— NASA is turning to a group of professional engineers for guidance in combating a counterfeit parts market fueled by the shrinking number of legitimate
suppliers of hardware and electronics components, space agency officials said.
By the end of March, the Society of Automotive Engineers is expected to release new standards aimed at helping the aerospace industry take steps to avoid buying parts that do not meet specifications. NASA intends to adopt the standards and work with its contractors to develop counterfeit avoidance plans, said Mike Sampson, co-manager of NASA’s electronics parts and packaging program. NASA considers a part counterfeit if its material, performance or characteristics are knowingly misrepresented.
The guidance, which will be called “Counterfeit Electronic Parts Avoidance, Detection, Mitigation and Disposition,” is expected to be voluntarily adopted by other government agencies, the military and commercial industry. It will provide guidance in the event they have to buy parts outside the pool of authorized distributors.
“In 2004 NASA issued an advisory warning projects that the rate of counterfeiting was increasing and that the best way of avoiding counterfeit electronics is to buy from original manufacturers or authorized distributors,” Sampson said. “The reality these days is that it’s hard to avoid buying from unauthorized distributors.”
The problem stems from rapidly changing technology and parts becoming obsolete before authorized companies can sell them, Sampson said, adding that obsolescence is a more serious problem for components in military hardware that have been around for decades. Many of the counterfeit electronics parts come from
, Sampson said.
seems to be the main source but it is by no means the only source. Counterfeit parts can come from anywhere on the planet,” he said. “A big problem is with parts salvaged from obsolete hardware or where the companies get rid of excess stock. At that point the paperwork is no longer with the parts and they are stripped of markings and remarked.”
In some cases, NASA has discovered that a component is not exactly what was ordered, but after testing determined the part would not adversely affect the spacecraft.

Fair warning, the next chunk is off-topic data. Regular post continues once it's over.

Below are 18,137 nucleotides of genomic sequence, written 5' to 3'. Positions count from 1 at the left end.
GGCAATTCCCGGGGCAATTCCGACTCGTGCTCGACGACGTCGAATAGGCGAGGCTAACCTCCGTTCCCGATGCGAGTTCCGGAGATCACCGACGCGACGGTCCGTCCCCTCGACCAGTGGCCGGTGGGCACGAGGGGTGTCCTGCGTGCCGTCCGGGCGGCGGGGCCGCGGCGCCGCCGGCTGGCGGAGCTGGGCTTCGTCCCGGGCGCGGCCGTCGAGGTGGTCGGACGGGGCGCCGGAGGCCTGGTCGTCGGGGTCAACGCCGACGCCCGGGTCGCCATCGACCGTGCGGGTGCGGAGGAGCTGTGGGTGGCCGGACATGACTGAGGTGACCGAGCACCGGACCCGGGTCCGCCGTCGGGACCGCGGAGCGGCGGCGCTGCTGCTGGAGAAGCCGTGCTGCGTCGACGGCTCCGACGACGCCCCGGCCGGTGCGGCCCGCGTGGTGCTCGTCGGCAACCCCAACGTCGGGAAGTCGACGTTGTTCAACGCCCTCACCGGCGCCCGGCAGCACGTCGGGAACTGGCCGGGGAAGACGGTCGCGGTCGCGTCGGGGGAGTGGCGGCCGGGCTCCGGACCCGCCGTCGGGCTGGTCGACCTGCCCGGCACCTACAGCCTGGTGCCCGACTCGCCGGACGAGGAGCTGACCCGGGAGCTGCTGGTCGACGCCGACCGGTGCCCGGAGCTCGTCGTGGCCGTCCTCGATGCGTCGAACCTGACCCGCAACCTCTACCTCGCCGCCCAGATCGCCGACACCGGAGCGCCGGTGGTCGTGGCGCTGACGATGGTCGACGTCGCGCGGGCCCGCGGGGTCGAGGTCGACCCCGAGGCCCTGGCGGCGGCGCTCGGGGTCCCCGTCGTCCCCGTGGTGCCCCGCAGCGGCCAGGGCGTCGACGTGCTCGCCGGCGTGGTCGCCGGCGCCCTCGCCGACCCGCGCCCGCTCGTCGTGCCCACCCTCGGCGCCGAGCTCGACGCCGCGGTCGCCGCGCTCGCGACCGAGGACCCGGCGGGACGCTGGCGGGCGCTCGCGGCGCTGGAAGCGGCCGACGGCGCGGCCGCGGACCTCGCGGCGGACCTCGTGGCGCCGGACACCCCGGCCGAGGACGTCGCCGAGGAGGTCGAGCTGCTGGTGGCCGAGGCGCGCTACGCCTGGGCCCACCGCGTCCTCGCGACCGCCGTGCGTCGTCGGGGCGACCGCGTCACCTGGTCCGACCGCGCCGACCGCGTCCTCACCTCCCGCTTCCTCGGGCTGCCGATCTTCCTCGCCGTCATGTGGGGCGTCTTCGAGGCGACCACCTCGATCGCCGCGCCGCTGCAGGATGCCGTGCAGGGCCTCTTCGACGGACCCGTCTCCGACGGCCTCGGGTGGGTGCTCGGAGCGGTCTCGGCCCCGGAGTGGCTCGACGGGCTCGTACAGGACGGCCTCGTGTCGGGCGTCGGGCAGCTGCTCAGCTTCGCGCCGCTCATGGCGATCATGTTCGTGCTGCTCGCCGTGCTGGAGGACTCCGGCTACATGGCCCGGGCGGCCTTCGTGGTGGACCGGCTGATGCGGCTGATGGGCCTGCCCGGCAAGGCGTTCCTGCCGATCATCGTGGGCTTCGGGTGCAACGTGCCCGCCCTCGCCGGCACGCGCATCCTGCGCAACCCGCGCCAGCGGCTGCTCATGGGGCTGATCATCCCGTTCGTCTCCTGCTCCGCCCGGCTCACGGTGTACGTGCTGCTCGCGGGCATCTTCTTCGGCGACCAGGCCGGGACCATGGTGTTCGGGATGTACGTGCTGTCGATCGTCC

NASA’s Kepler telescope that lifted off from
, March 6, is one such example. NASA officials discovered in December that the titanium used to make parts installed on Kepler’s spider hub assembly holding the telescope did not meet the space agency’s specifications. But after a series of tests, NASA officials found that the titanium met the performance requirements.
The discovery of a counterfeit part by NASA or the U.S. Department of Defense triggers a federal investigation that can lead to criminal charges.
For example, four executives of Western Titanium, the
company that supplied the titanium for Kepler, were indicted Dec. 8 by a federal grand jury in
on fraud charges. In addition to Kepler, Western Titanium’s metal was used on U.S. Air Force F-15s, F-22s and C-17s, according to the U.S. Attorney’s Office in San Diego. The executives face up to 20 years in prison for each of the eight counts.
A search warrant for Western Titanium offices, issued in April but unsealed Dec. 10, revealed that investigators sought receipts from Kepler spacecraft builder Ball Aerospace and Technologies Corp. of Boulder, Colo., NASA’s Jet Propulsion Laboratory in Pasadena, Calif., and other aerospace and defense contractors including: Aerojet of Sacramento, Calif., Northrop Grumman Corp. of Los Angeles, Lockheed Martin Corp. of Bethesda, Md., and McDonnell Douglas Corp., now part of Chicago-based Boeing Co.
Nancy Luque, an attorney representing Western Titanium, said the company sold titanium for Kepler that met the specifications ordered by a Ball subcontractor.
“I don’t know what was required because we did not sell to NASA or Ball, but the titanium we sold was precisely what the customer asked for,” she told Space News.
Even if suspect components are eventually ruled safe for flight, the tests alone are adding costs to NASA programs, NASA Acting Administrator Chris Scolese told the House Science and Technology subcommittee on space and aeronautics March 5.
“We do inspections. We do all the things that you’re supposed to do. That adds cost clearly,” Scolese said. “But when you find out about them – if you don’t find out about them at receipt, you find out about it when you are in test or you find out about when you’re sitting on the top of the rocket or worse, you find out about it when you’re in space. And all of those have cost implications.”